Why is the prefix of an lvalue which is itself not the killed loan?

Consider this case

fn main() {
   let mut i = 0;
   let rf = & mut i;
   i = 1; // #1

I know this case is an error. I just want to talk about this case from the technique perspective of the 2094-nll - The Rust RFC Book, which says

For a statement at point P in the graph, we define the "transfer function" -- that is, which loans it brings into or out of scope -- as follows:

  • [...]
  • if this is an assignment lv = <rvalue>, then any loan for some path P of which lv is a prefix is killed.


Prefixes. We say that the prefixes of an lvalue are all the lvalues you get by stripping away fields and derefs. The prefixes of *a.b would be *a.b, a.b, and a.

The compiler emits an error that:

i is assigned to here but it was already borrowed

However, rf is not considered alive after the assignment because it is killed. So, why is rf a relevant borrowing at point #1?

If the killing a borrowing did not affect the relevant borrowing, the following case wouldn't be compiled

fn main() {
   let mut i = 0;
   let mut rf = & mut i;
   let rrf = & mut *rf;
   let mut s = 0;
   rf = & mut s;
   let d = & mut *rf;

So, how to correctly understand that rule? Should that rule be rephrased to

if this is an assignment lv = , then any loan for some path P of which lv is a prefix is killed, where P is not lv.

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That's certainly incorrect. You are printing it after the assignment, which entails reading (and immutably borrowing) it. That's clearly a use.


Yes, the use of rf should make the borrowing alive at that point. However, the rule says the borrowing is killed so that the borrowing is not considered relevant when there is a shallow write to i because rf is a borrowing to the i whose prefix is itself.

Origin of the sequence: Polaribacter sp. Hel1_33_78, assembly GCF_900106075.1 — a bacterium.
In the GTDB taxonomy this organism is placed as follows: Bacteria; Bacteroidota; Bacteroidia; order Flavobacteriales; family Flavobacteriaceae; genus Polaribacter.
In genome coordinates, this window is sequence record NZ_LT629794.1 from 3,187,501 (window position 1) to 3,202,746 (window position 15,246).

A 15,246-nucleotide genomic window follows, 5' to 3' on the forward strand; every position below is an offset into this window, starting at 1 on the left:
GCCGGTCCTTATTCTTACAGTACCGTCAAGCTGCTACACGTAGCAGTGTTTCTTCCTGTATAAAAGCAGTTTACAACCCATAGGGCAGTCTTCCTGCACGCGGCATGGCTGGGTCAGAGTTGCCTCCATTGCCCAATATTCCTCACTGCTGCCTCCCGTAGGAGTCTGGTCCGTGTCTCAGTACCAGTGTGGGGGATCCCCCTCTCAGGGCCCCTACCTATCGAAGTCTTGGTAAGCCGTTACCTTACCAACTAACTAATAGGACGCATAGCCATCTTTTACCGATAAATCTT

The two examples differ in a crucial detail – the first one (that does not compile) assigns to the referent of the reference, whereas the second one merely reassigns the reference so it points to a different value.

The next paragraph in fact talks about exactly this issue:

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So, the rule should be changed to

if this is an assignment lv = <rvalue> , then any loan for some path P of which lv is a prefix is killed, where P is not lv.

which can clarify the note. Otherwise, the "next section" still cannot interpret the note because the relevant borrowings are only those that are in-scope

As you can see, it works in two steps. First, we enumerate a set of in-scope borrows that are relevant to lvalue -- this set is affected by whether this is a "shallow" or "deep" action, as will be described shortly. Then, for each such borrow, we check if it conflicts with the action (i.e.,, if at least one of them is potentially writing), and, if so, we report an error.

A killed borrowing is not considered in the scope.

It's not killed until after the assignment. It's still in scope at the beginning of the assignment.

At the point of the marked assignment, the loan of (*list).value is in-scope, but it does not have to be considered in-scope afterwards.


For each of these kinds of actions, we will specify below the rules that determine when they are legal, given the set of loans L in scope at the start of the action.


Ok. So, an lvalue is indeed a prefix of itself? The distinct between my case and the following case

let list: &mut List<T> = ...;
let v = &mut (*list).value;
list = ...; // <-- assignment

is that there is a relevant borrowing at the point of the assignment in my case while there is no relevant borrowing in the assignment point above.

For shallow access, bullet 1 and bullet 2 says

  • there is a loan for the path lvalue
  • there is a loan for some prefix of the path lvalue;

which means ('a, mut, i) is a relevant borrowing. For the above case, there is no loan for list according to the bullet 1, no loan for list(prefix of list) according to the bullet 2, and no loan for a path of which list is a shallow prefix according to bullet 3

lvalue is a shallow prefix of the loan path

I believe that's all correct. The second bullet point considers one direction of nesting and indirection and the third considers the opposite direction. The first is just for clarity I think (and overlaps with both directions).

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